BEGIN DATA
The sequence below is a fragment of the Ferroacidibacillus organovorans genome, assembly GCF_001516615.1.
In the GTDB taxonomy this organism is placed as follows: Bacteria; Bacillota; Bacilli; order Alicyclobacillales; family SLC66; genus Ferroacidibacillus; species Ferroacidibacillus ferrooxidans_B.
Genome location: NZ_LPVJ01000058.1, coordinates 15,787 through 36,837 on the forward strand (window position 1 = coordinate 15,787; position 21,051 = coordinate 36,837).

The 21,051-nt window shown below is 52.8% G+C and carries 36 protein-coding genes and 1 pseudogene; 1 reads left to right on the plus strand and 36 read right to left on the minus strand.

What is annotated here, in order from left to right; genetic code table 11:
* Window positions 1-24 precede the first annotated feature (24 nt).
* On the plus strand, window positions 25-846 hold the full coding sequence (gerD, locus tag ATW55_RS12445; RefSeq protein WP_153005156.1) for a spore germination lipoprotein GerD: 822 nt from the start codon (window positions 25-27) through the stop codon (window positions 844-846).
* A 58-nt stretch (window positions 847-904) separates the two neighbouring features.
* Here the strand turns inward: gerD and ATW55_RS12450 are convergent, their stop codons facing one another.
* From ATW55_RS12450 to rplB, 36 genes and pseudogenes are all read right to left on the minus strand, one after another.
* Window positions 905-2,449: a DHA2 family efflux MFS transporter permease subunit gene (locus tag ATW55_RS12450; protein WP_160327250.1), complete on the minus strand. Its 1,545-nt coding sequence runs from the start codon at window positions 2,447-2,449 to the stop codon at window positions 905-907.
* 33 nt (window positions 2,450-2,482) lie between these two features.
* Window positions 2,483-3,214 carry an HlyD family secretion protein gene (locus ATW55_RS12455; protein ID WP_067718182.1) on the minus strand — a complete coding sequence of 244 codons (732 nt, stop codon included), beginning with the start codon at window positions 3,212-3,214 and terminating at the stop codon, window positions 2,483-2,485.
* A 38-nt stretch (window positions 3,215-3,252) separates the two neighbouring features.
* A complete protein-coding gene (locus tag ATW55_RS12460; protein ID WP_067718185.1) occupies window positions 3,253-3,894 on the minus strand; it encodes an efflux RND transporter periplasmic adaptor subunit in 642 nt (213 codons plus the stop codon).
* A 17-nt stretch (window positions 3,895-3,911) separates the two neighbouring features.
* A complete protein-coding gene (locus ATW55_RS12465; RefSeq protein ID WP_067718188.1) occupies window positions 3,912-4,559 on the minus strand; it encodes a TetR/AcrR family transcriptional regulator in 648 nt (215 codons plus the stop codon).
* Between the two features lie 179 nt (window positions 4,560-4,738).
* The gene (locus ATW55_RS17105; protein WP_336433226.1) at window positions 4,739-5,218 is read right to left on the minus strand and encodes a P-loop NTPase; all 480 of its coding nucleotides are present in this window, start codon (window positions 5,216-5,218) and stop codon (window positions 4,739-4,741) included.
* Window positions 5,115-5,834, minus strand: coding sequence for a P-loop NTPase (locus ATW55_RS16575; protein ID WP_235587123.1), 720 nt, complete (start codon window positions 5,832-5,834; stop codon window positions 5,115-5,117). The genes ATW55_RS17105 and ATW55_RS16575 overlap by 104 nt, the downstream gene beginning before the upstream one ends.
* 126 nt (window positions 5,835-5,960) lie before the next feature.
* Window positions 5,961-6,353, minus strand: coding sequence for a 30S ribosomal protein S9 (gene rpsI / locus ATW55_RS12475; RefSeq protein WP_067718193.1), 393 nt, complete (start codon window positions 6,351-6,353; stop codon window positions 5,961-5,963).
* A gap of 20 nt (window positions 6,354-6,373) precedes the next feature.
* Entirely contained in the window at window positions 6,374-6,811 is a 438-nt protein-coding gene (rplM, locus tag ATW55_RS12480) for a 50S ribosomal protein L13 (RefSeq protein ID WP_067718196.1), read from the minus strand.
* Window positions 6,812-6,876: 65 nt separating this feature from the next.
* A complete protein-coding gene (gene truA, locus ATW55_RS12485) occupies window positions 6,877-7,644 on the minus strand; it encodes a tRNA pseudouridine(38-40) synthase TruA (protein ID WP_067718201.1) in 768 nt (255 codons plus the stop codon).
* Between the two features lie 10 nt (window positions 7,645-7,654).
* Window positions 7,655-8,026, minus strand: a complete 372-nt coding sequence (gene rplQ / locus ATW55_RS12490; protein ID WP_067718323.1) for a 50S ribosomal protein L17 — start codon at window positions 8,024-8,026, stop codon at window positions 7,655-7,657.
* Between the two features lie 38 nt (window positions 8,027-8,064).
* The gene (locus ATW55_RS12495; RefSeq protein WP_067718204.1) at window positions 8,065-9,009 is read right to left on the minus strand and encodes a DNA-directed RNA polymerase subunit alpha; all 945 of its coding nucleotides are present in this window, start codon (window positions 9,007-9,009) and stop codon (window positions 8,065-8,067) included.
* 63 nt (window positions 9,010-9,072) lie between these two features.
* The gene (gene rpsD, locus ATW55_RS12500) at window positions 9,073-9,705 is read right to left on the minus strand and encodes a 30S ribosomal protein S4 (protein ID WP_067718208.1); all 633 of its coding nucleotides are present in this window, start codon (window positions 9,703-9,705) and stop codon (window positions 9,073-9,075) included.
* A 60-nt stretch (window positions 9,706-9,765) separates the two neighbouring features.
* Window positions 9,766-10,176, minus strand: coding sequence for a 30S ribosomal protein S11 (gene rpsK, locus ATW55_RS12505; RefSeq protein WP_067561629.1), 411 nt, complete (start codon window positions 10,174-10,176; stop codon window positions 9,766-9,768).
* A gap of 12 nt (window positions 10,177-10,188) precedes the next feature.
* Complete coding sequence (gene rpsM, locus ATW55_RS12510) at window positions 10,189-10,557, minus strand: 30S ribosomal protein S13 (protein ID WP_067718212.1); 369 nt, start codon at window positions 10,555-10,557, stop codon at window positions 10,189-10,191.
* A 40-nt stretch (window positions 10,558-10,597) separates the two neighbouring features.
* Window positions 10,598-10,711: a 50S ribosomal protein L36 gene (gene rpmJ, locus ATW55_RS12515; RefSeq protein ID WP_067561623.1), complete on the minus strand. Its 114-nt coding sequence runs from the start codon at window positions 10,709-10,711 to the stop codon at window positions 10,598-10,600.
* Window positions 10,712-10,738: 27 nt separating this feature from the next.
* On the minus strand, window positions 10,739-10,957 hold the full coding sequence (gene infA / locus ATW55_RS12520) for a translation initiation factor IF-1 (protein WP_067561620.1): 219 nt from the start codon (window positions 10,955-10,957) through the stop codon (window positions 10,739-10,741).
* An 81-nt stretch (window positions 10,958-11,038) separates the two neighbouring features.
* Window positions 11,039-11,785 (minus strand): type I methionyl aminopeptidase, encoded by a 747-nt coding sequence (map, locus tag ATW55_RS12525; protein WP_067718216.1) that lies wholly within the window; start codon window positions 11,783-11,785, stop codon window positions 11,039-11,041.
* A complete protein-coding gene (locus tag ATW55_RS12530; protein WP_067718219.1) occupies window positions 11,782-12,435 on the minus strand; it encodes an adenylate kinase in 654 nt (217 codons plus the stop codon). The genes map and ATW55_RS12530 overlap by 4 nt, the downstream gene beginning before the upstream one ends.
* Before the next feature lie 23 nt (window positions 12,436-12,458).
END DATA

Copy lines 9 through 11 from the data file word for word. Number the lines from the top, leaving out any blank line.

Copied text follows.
* Here the strand turns inward: gerD and ATW55_RS12450 are convergent, their stop codons facing one another.
* From ATW55_RS12450 to rplB, 36 genes and pseudogenes are all read right to left on the minus strand, one after another.
* Window positions 905-2,449: a DHA2 family efflux MFS transporter permease subunit gene (locus tag ATW55_RS12450; protein WP_160327250.1), complete on the minus strand. Its 1,545-nt coding sequence runs from the start codon at window positions 2,447-2,449 to the stop codon at window positions 905-907.